Chicago Mayor Lori Lightfoot fired retiring Police Superintendent Eddie Johnson Monday, saying Johnson lied about an October incident in which he was found sleeping in his car after supposedly having drinks with dinner.
“It has become clear that Mr. Johnson engaged in a series of actions that are intolerable for any leader in a position of trust, particularly the head of the Chicago Police Department,” she said in a news conference. “Mr. Johnson failed the hardworking members of the Chicago Police Department, he intentionally misled the people of Chicago and he intentionally misled me. None of that is acceptable.”
Lightfoot met with Johnson on Monday to deliver the news, and he was “accepting,” she said.
Johnson’s actions on the night of October 16 and morning of October 17 demonstrated “a series of ethical lapses and flawed decision making,” she said, adding that he then went on to promptly hold a news conference in which he was dishonest with the public.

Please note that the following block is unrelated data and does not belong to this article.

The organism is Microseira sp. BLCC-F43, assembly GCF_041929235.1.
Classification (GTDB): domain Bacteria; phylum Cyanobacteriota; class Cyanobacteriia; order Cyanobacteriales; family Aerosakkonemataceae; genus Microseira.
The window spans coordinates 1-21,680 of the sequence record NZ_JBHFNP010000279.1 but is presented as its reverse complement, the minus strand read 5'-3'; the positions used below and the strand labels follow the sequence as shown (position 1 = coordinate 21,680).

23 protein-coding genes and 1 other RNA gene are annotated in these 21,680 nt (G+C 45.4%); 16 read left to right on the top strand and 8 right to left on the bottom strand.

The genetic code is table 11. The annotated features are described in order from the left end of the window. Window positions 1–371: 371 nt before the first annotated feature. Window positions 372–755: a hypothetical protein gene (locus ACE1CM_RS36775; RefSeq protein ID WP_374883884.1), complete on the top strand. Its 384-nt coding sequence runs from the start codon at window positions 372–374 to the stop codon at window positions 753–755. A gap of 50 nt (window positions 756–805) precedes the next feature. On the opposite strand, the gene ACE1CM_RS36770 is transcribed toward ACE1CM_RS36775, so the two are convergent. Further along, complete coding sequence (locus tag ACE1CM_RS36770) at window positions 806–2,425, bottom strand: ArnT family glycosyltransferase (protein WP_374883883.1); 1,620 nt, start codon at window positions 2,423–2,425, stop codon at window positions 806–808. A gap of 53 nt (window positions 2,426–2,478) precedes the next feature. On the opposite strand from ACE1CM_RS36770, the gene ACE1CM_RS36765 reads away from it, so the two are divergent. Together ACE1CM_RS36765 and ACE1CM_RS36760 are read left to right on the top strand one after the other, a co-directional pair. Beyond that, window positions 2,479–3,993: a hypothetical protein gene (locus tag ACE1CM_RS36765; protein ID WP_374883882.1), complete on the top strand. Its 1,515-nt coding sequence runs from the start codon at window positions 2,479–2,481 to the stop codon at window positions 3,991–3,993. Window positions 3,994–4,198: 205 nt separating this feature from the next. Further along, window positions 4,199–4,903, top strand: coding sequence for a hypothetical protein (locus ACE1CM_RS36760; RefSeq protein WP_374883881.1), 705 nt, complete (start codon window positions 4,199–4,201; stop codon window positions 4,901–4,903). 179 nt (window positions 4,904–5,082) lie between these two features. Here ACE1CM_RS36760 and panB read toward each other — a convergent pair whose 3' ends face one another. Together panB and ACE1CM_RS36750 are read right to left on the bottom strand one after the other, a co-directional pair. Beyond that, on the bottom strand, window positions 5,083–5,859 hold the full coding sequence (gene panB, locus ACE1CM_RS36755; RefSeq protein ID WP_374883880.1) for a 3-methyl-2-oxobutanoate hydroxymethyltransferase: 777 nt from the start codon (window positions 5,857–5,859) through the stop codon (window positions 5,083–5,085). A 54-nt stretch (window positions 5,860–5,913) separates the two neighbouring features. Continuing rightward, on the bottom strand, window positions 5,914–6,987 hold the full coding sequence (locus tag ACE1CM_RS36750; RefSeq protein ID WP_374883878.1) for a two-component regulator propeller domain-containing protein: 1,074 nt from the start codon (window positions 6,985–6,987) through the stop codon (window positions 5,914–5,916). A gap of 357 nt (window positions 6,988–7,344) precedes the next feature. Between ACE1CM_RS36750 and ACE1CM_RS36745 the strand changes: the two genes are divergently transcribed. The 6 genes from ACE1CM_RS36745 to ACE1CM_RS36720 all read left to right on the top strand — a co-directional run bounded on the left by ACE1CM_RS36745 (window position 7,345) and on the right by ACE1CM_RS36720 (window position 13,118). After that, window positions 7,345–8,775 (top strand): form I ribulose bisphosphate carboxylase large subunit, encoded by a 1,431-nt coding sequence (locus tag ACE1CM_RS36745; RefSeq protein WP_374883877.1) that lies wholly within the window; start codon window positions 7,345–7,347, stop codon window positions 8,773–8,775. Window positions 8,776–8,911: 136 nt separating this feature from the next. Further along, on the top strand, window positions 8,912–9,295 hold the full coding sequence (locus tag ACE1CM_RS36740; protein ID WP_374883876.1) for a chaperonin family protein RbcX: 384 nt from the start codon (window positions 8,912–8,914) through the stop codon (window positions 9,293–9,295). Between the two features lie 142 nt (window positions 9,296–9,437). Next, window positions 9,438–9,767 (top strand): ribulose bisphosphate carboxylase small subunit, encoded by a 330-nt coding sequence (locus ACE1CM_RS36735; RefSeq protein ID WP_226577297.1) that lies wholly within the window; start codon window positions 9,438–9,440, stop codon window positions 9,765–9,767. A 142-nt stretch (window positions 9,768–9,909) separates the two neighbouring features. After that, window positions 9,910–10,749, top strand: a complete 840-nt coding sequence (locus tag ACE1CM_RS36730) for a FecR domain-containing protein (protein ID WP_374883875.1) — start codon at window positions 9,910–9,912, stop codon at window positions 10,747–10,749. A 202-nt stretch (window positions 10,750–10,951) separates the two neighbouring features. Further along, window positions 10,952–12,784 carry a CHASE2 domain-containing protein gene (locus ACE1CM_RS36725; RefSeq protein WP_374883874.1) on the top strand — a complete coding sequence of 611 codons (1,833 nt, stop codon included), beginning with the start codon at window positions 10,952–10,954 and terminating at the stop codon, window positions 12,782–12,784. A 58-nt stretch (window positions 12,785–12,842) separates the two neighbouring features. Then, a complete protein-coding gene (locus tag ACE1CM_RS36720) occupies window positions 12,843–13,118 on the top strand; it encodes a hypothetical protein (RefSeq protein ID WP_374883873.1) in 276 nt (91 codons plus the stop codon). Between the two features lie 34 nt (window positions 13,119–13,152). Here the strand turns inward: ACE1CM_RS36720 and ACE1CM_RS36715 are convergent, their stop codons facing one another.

“He was not caught off guard, and he had plenty of time to choose his words, and the choice he made was a communicated narrative replete with false statements all seemingly intended to hide the true nature of his conduct the evening before,” the mayor said.
Even when Lightfoot challenged his story, she said, he maintained that he was telling the truth.
“I now know definitively that he was not,” she said. “Had I known these facts at the time, I would’ve relieved him of his duties as superintendent then and there.
I certainly would not have participated in a celebratory press conference to announce his retirement.”
The city’s police union released a statement saying it understood Lightfoot’s decision and appreciated her desire for transparency and accountability within the department. Still, it cautioned against a rush to judgment.
“It’s important to understand that just this weekend, the department stripped an officer who was the victim of a high-risk battery without any investigation and without even taking a statement from the officer,” said Martin Preib, second vice president of the Chicago Fraternal Order of Police.
“It is also important to hold every facet of the city affecting the police department accountable, including (the Civilian Office of Police Accountability), the Chicago Police Board, and Inspector General. We look forward to assisting the mayor in helping to make all these institutions equally accountable.”
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